Sunday, August 27, 2006

Since Nerds have been away...

There have been few posts. But the academic year is about to start, and the coming week will feature some of the first GSOC actions in a while. So our loyal readers will know what's what, we'll let you know that as the year begins we will not be on strike. This is primarily because the turnover the bargaining unit is so large each year (probably about a quarter of workers are replaced) that last year's strike authorization vote would no longer have legitimacy. Our pressure campaign continues, however, as we work to organize the group of brand new employees who start work over the next two weeks, and we expect exciting things to happen this semester.

As for the dorm scandal referred to in the last post? A lawsuit has now been filed against the developer, Hudson Co., charging it with violation of zoning laws. The plaintiffs in the case include many local residents, and GSOC is involved with supporting the lawsuit.

Insidehighered.com features an article on the annual conference of the Coalition of Graduate Employees Unions. It talks of the fact that many groups attending the conference have pledged to dedicate time and resources to our struggle during the 2006-2007 year--because, as GSOCers have been saying from the beginning, the fight for a union at NYU is not only about us--it's about all universities.

5 Comments:

Anonymous Anonymous said...

Don't you have a real job yet? I think the GAP is hiring.

8/28/2006 3:04 PM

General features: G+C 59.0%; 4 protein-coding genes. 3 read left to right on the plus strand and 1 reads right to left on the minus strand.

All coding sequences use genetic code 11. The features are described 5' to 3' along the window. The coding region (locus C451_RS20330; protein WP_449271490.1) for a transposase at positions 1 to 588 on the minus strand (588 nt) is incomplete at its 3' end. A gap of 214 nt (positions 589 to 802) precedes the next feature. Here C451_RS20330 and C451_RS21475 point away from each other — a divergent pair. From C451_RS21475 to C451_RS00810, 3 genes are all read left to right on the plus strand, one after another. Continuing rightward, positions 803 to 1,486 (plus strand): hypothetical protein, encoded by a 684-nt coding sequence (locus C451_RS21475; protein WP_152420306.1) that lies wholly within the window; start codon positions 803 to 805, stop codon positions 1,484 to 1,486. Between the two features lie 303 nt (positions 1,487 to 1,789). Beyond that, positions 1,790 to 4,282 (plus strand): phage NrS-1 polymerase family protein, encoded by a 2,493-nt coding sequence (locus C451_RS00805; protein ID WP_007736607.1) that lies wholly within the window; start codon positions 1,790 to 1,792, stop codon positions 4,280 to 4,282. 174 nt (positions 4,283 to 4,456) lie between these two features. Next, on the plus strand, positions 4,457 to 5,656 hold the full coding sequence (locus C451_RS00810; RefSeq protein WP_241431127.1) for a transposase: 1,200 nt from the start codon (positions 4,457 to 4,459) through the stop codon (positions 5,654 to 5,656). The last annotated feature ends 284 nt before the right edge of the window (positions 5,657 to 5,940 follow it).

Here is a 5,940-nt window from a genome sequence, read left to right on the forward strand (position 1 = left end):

Blogger zach said...

re: the daily news piece

I find Jon Beckmann baseless and inflamatory

8/28/2006 5:23 PM  
Blogger kstrna said...

If turnover is so high in the bargaining unit, what incentive is there for the administration to ever negotiate during the school year? Especially when the strikers find places off-campus for professors and students to have classes in so as not to "cross the picket-line". As long as the universities can keep churning out students branded with their seal of approval they keep taking in money. The highest quality educational experience is not needed to bring in "top" students so why would the university care if the quality suffers during a strike? It would take either a prolonged strike as NYU had to see significant changes in admissions or one that shut the university down. Grad student unions need to figure out a way to overcome this barrier. They have to reload each new school year while the university keeps going. That is a huge advantage. General student strike would be more effective but would take longer to build.

9/04/2006 11:49 AM  
Anonymous Anonymous said...

If turnover is so high in the bargaining unit, what incentive is there for the administration to ever negotiate during the school year?

What incentive is there for them to bargain at all?

9/05/2006 2:57 PM  
Blogger Bread and Roses said...

Kstrna, there's an interesting trade off in what you suggest. In a general student strike, the university would definately experience more disruption and would probably be forced to respond in some way. However, the coalition needed would be built on top of issues that might not really be GSOC's--for instance, undergraduates and professional school students demanding tuition reform, progressive students demanding better affirmative action programs, students of color demanding more funding for ethnic studies, etc. The university could choose to respond to some of those issues, thus weakening the coalition and undermining the effort. At the same time, we would have access to fewer resources, as the support GSOC has received from the UAW and from other local unions is predicated on our identities as WORKERS not students.

I think there is a role for mass student movements in the graduate employee unionization effort, but in part this must be a national effort aimed at developing the type of student unions that exist in Britain or France. And it would really require overcoming the combination of apathy and pessimissm that makes so many undergraduate students feel like nothing can ever be done, and that even if it could, their participation would ruin their futures.

9/08/2006 2:06 PM  

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